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128 slice CT Volume Multi-detector CT Scan


A regular CT has a tube rotation speed of 1 or 0.75 seconds. Volume CT has tube rotation speed of 350ms, i.e., approximately 3 rotations per second. Moreover, Volume CT has wide detector coverage of 40mm. This allows extremely fast and comprehensive scans of the body, such that routine chest and abdomen sequences can be completed in 3 - 5 seconds. Instead of slices, volume CT collects data in volume, and that is the reason why it is called Volume CT.

With such fast scanner, it is possible to "Freeze" the heart. After gating with the ECGs, it is possible to scan the heart in 5 seconds and to extract information about the coronary arteries and cardiac function from the dataset.

Procedure

3 hours fasting is needed before the procedure. Patient's heart rate is stabilised with a betablocker. All old cardiac-related information from the patient is helpful. Once the heart rate is stabilised, a vein is cannulated. Breathing instructions are given so that the patient can hold his/her breath for around 4 to 7 seconds. A calcium scoring study is performed, and a dye is injected for the angiogram study to be performed. The angiogram time is 4 to 6 seconds. The entire procedure takes between 15 to 30 minutes depending on the heart rate.

The following three parameters are studied as part of the procedure:

  • Calcium scoring
  • Coronary artery assessment
  • Functional assessment (wall motion and ejection fraction)

Indications

  • Patients at high risk for developing coronary artery disease (high triglycerides, family history, smoking)
  • Follow-up of known mild to moderate untreated disease
  • Post-bypass assessment

However, in patients with ectopic beats and an irregular rhythm, it is difficult to perform a cardiac CT. X-rays involve radiation (though there are practically no dangers), and hence, should be done in pregnant women only after weighing all the risks and benefits. Cardiac CT cannot be performed on unconscious patients.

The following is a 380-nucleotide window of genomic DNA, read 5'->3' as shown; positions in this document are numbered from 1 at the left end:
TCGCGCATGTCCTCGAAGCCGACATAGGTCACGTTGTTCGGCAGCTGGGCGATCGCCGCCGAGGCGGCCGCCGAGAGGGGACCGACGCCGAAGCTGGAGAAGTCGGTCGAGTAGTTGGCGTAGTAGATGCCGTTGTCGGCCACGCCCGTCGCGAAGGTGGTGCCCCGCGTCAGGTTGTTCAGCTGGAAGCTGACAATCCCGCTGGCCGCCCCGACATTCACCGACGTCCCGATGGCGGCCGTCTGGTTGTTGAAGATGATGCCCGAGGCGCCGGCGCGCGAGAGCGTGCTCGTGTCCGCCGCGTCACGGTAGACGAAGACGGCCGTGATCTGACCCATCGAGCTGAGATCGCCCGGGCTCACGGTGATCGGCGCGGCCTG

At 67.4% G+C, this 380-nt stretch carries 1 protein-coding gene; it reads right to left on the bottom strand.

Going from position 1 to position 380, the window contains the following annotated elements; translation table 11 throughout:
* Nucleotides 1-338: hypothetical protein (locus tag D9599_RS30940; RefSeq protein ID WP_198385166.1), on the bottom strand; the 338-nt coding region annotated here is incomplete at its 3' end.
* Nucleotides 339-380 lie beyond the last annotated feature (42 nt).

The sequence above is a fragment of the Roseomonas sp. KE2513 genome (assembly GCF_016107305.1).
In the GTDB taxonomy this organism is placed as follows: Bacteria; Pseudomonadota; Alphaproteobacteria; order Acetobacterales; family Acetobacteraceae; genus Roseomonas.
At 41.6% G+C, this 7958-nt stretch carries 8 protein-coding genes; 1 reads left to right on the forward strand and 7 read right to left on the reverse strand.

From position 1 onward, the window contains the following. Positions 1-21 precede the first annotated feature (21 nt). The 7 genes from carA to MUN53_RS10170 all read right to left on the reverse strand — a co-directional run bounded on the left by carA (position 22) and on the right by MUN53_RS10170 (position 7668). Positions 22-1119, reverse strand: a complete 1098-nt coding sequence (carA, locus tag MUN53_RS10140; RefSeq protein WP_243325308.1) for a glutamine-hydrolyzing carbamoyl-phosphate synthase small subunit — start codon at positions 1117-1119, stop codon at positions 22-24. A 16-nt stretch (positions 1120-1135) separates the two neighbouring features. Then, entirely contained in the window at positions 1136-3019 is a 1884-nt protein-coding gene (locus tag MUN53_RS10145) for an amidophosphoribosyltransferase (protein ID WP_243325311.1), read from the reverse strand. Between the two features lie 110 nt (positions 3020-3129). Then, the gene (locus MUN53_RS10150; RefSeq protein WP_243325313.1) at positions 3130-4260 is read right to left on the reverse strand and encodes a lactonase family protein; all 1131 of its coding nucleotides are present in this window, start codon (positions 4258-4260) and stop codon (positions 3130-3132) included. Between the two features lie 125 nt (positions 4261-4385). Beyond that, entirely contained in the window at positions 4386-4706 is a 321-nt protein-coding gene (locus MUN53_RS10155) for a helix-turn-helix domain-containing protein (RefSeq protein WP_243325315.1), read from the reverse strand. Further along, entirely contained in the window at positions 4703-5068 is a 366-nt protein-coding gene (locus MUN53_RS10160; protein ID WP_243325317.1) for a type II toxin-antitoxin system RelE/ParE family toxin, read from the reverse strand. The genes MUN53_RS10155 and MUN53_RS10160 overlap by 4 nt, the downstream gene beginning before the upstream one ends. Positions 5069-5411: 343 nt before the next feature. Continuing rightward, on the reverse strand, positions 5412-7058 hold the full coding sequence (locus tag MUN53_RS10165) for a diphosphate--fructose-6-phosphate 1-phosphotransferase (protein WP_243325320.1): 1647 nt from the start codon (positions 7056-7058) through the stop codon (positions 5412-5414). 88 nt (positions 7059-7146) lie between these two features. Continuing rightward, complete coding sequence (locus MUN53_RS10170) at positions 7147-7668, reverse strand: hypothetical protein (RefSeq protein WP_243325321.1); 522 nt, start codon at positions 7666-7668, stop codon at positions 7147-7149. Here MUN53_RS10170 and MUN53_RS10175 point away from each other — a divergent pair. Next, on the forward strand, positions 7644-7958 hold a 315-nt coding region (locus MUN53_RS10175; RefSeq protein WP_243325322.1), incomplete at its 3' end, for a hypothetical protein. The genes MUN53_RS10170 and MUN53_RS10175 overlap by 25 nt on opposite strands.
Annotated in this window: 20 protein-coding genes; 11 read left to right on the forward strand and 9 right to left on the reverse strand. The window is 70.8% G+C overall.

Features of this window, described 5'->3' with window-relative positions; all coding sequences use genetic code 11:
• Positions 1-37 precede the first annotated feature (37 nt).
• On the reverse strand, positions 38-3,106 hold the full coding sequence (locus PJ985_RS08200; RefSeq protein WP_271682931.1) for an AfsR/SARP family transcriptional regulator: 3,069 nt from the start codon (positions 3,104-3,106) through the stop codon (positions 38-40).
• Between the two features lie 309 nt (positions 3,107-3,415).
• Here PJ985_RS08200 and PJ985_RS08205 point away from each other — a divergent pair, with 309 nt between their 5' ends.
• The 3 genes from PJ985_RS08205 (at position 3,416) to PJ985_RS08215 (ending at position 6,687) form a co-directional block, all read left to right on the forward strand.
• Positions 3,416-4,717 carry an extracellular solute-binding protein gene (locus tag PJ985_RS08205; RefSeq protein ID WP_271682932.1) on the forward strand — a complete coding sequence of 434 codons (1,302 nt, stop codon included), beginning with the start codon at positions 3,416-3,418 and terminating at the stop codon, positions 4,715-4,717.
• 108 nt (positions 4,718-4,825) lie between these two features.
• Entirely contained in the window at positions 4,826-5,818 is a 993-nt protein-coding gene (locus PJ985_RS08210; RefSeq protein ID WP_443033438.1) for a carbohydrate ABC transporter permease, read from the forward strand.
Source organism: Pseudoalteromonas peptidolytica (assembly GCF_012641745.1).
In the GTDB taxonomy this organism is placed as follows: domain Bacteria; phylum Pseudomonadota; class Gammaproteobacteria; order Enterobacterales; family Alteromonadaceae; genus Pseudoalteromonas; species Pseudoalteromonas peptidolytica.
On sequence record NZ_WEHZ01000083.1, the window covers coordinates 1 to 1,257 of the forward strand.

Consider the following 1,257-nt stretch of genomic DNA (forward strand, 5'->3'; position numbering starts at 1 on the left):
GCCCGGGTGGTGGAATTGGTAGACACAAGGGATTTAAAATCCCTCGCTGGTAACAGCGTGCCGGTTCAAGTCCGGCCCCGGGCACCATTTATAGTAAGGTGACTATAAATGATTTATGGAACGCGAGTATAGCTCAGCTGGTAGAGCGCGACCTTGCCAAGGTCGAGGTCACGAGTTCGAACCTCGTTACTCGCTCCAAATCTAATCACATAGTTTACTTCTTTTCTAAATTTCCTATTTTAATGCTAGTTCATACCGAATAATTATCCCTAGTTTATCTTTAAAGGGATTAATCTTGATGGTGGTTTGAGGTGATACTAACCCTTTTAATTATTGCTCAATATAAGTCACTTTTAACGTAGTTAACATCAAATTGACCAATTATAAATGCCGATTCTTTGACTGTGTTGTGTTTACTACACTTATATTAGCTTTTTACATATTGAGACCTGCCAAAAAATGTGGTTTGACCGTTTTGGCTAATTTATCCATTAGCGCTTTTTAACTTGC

Complications

The majority of patients will be injected with a "dye" which enhances the ability of CT scans to pick up abnormalities. This is routine. Only a non-ionic dye (the safest) is used. However, 0.5 percent of patients may get nausea and redness of the skin. Though severe reactions are known, these are very rare and uncommon. Please inform the doctor, nurse or the receptionist, if you are at high risk for "dye" injection, i.e., if you have a history of drug reactions, bronchial asthma, cardiac or kidney disease, etc.

While visiting Amala Cardiac Centre, please get all old X-rays, sonography, CT and MR films along with other papers, operative notes, discharge cards, etc. relevant to the case. There should, preferably be an accompanying friend or relative.

Disclaimers

  • Cardiac CT for coronary arteries is essentially a screening tool.
  • The negative predictive value is greater than 98%. That means that when the study is normal, it is almost definite that there is no coronary artery disease.
  • If contrast is seen distal, to a stenotic lesion, occlusion cannot be excluded, since there is no flow information.
  • It may not be possible to accurately assess instent lumens in stents < 3 mm in diameter.
  • Soft plaques are best seen on CT and may not be seen on a conventional coronary angiogram.
  • The functional information tends to be under-estimated by 5-10% as compared to MRI.